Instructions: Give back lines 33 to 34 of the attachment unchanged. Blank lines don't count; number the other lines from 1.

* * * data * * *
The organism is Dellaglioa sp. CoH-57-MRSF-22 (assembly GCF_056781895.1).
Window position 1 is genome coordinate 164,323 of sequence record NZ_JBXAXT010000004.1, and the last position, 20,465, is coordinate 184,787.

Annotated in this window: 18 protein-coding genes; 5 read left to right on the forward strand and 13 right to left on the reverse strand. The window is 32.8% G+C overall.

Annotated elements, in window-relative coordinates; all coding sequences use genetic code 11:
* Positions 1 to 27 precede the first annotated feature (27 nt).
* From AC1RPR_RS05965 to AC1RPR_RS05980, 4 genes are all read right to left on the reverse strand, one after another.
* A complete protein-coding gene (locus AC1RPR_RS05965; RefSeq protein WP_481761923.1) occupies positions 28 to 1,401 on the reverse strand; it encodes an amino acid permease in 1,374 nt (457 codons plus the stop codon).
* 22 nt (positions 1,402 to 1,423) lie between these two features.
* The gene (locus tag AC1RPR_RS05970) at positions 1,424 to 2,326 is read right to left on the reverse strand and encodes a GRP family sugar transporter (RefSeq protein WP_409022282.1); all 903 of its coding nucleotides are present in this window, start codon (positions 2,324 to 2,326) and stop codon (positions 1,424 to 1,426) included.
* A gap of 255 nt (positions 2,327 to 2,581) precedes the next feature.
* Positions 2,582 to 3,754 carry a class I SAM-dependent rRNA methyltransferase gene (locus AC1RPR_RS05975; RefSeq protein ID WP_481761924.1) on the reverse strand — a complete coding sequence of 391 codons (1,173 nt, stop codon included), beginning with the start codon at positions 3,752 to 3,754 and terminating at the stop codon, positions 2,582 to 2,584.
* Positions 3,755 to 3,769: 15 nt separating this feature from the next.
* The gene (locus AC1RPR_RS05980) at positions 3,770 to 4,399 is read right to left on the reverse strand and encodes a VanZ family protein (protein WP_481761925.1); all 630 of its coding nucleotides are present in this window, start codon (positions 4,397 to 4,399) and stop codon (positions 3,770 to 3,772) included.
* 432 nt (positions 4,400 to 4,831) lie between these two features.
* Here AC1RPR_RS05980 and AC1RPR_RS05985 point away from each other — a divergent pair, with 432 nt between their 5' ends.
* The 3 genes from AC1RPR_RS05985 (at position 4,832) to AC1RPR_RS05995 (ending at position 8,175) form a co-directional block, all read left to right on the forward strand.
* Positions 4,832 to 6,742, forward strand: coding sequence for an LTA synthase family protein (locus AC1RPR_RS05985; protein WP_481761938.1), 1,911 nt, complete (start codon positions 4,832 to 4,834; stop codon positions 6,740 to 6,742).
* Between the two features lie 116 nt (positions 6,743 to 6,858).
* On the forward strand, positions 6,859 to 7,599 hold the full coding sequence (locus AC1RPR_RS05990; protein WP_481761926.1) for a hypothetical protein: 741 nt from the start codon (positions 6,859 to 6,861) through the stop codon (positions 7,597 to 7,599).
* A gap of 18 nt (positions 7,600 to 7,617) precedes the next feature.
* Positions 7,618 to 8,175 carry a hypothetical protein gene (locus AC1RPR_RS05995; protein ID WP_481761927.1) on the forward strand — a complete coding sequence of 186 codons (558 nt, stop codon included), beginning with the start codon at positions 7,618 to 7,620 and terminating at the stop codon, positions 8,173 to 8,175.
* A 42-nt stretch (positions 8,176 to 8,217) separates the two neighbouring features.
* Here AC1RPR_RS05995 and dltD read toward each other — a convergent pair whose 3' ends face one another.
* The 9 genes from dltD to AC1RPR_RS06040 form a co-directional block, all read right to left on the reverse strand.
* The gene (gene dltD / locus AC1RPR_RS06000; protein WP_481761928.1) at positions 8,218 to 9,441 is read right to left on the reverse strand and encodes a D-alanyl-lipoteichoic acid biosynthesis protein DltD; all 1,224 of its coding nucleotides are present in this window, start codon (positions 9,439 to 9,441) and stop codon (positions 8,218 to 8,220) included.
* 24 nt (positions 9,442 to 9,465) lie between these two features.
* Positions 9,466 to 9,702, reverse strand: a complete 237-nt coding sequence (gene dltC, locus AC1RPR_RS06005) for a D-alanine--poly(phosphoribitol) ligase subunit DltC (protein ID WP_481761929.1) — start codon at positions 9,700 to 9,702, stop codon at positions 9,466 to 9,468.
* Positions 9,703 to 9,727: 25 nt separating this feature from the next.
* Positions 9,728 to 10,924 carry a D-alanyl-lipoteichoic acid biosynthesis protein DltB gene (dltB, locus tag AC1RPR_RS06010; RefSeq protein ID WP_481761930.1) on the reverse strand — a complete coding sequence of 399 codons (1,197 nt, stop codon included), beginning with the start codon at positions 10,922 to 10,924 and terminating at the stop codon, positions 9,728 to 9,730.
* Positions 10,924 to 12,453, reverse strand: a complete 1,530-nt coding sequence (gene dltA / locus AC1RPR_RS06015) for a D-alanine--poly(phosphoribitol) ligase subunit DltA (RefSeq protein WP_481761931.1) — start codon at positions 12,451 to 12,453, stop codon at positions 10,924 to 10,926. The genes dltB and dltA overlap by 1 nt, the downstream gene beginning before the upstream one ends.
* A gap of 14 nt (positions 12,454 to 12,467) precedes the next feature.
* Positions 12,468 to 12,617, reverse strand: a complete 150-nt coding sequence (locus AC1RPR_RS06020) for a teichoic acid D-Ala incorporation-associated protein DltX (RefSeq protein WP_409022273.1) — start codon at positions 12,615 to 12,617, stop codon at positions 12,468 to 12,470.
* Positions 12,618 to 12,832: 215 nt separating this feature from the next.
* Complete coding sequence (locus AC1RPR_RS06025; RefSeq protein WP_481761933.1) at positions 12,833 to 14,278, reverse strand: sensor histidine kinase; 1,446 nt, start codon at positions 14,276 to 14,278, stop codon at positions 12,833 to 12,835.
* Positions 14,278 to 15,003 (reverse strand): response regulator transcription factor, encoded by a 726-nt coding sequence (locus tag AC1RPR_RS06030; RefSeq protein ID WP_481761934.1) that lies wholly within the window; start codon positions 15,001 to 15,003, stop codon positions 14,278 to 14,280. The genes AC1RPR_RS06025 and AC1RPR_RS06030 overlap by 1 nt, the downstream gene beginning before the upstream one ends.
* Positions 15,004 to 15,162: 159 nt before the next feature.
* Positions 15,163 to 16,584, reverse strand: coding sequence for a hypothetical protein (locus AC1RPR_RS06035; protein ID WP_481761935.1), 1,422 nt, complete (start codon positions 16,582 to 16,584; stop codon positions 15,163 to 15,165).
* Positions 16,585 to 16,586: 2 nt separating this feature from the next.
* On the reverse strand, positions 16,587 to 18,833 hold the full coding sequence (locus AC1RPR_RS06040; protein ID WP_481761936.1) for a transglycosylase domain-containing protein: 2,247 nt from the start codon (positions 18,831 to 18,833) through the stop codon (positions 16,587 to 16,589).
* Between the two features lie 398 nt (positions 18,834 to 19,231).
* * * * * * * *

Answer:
* Positions 12,618 to 12,832: 215 nt separating this feature from the next.
* Complete coding sequence (locus AC1RPR_RS06025; RefSeq protein WP_481761933.1) at positions 12,833 to 14,278, reverse strand: sensor histidine kinase; 1,446 nt, start codon at positions 14,276 to 14,278, stop codon at positions 12,833 to 12,835.